World leaders are set to meet in Paris, trying to agree on how to combat climate change. Also attending will be California Gov. Jerry Brown, who is spearheading his own international climate movement.
Athletes, artists and activists crowd the list of winners of the nation's highest civilian honor. Before they get their medals Tuesday, get to know them — in sight and sound.
NPR's Kelly McEvers talks to Jackie Biskupski, mayor-elect of Salt Lake City. She is the first openly gay mayor of the city, and one of the first openly gay politicians in the state of Utah.
British Prime Minister David Cameron is making a second attempt to persuade parliament to allow the Royal Air Force to take part in attacks on ISIS in Syria.
NPR's Ari Shapiro talks to Christiana Figueres, executive secretary of the United Nations Framework Convention on Climate Change, about why she's optimistic about the climate convention in Paris.
A clear majority favors the government taking "a major role" in fighting terrorism, and Republicans are much more likely to say they're angry with the government, according to Pew Research Center.
The Pew Research Center has data showing that trust in government remains at historically low levels. Yet, majorities also say they want the U.S. government to play a major role in fighting terrorism.
The mayor Of Prospect Park is speaking out against Gov. Chris Christie's plans to block Syrian refugees from resettling in the state. Steve Inskeep talks to Mohamed Khairullah, a Syrian American.
Security continues to be a hot topic in politics as Donald Trump again makes controversial statements this weekend. NPR's Domenico Montanaro gives us the latest on what GOP voters think as well as an update on the upset in the Louisiana governor's race.
After scandal plagued Republican rival Sen. David Vitter and supporters crossed party lines, Democrat John Bel Edwards has emerged as the winner of Louisiana's bitter governor's race.
Evangelical voters in Iowa are divided over whether to side with religious leaders urging compassion for downtrodden Syrian refugees or politicians who say it's too dangerous to admit such refugees.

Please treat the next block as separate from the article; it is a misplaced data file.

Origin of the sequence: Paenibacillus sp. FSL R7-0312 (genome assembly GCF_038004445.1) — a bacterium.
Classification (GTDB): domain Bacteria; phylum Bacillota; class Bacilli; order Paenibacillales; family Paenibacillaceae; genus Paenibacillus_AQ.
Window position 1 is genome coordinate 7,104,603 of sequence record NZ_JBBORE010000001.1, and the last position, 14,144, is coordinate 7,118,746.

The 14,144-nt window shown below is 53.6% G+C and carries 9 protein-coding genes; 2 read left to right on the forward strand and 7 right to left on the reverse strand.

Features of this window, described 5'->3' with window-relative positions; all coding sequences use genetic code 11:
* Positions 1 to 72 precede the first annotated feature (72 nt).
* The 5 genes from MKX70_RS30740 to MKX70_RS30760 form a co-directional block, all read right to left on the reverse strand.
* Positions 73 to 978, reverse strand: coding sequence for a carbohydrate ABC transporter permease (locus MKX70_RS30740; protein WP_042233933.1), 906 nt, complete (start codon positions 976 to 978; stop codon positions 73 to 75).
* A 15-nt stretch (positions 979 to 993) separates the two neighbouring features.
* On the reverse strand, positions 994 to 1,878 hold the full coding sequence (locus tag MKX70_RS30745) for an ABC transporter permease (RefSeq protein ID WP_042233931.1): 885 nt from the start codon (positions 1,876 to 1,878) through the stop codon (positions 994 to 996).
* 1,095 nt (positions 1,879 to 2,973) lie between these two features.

Religious leaders discuss the Syrian refugee crisis and how people of faith are navigating politics. NPR speaks to Pastor Russell Moore, head of the Ethics and Religious Liberty Commission for the Southern Baptist Convention and Rabbi David Wolpe of the Sinai Temple in Los Angeles.
Evangelical voters in Iowa are divided over whether to side with religious teachings urging compassion for downtrodden Syrian refugees or Republican politicians who say it's too dangerous to allow Syrians to enter the United States.
In 1939, a Gallup poll found 61 percent of Americans opposed a plan for taking in 10,000 refugee children, most of them German Jews.
The bitter, nasty contest seems like a rare pick-up opportunity for Democrats. But concerns over national security and whether to allow Syrian refugees into the state could impact the race.
There are two big reasons why millennials are embracing the political philosophy that presidential candidate Bernie Sanders preaches: the economy and history.
Several Republican candidates addressed a forum in Iowa Friday night hosted by the Family Leader, an influential evangelical organization.
While Congress and many governors try to block or slow down President Obama's pledge to accept 10,000 Syrian refugees, Canada is pressing ahead with a plan to welcome 25,000 in the next six weeks.
Former New Mexico governor Bill Richardson says the Democratic party is losing white male voters. He talks to NPR's Scott Simon about how the party can appeal to a broader demographic.
In the aftermath of the Paris attacks, what could have been a unifying symbol of grief online turned out to be anything but.